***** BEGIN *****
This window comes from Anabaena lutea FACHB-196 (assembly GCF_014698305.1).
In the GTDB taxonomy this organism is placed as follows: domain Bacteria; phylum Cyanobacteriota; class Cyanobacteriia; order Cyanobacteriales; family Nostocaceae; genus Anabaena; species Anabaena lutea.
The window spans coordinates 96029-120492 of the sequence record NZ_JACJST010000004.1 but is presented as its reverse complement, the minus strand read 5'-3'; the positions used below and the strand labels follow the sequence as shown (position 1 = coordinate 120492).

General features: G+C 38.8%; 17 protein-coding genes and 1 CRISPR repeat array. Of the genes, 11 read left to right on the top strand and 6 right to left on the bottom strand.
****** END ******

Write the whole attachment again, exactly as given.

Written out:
This window comes from Anabaena lutea FACHB-196 (assembly GCF_014698305.1).
In the GTDB taxonomy this organism is placed as follows: domain Bacteria; phylum Cyanobacteriota; class Cyanobacteriia; order Cyanobacteriales; family Nostocaceae; genus Anabaena; species Anabaena lutea.
The window spans coordinates 96029-120492 of the sequence record NZ_JACJST010000004.1 but is presented as its reverse complement, the minus strand read 5'-3'; the positions used below and the strand labels follow the sequence as shown (position 1 = coordinate 120492).

General features: G+C 38.8%; 17 protein-coding genes and 1 CRISPR repeat array. Of the genes, 11 read left to right on the top strand and 6 right to left on the bottom strand.